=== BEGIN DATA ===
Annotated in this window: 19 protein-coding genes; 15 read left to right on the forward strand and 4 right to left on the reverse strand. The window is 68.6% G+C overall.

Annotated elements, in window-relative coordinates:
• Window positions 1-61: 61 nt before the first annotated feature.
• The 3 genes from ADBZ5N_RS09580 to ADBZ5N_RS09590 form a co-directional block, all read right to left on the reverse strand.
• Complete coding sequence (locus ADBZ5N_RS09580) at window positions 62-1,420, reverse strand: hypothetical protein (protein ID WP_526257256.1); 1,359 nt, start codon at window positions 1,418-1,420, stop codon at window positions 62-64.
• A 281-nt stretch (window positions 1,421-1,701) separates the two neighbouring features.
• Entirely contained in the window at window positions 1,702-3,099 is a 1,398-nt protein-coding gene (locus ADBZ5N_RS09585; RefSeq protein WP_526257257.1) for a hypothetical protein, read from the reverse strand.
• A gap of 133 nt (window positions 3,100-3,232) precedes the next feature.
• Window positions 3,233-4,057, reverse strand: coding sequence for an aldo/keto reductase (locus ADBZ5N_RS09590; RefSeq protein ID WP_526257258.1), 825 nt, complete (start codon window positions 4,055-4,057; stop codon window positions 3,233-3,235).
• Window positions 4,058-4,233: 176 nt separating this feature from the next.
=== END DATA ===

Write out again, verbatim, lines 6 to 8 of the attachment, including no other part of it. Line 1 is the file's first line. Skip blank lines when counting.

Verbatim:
• A 281-nt stretch (window positions 1,421-1,701) separates the two neighbouring features.
• Entirely contained in the window at window positions 1,702-3,099 is a 1,398-nt protein-coding gene (locus ADBZ5N_RS09585; RefSeq protein WP_526257257.1) for a hypothetical protein, read from the reverse strand.
• A gap of 133 nt (window positions 3,100-3,232) precedes the next feature.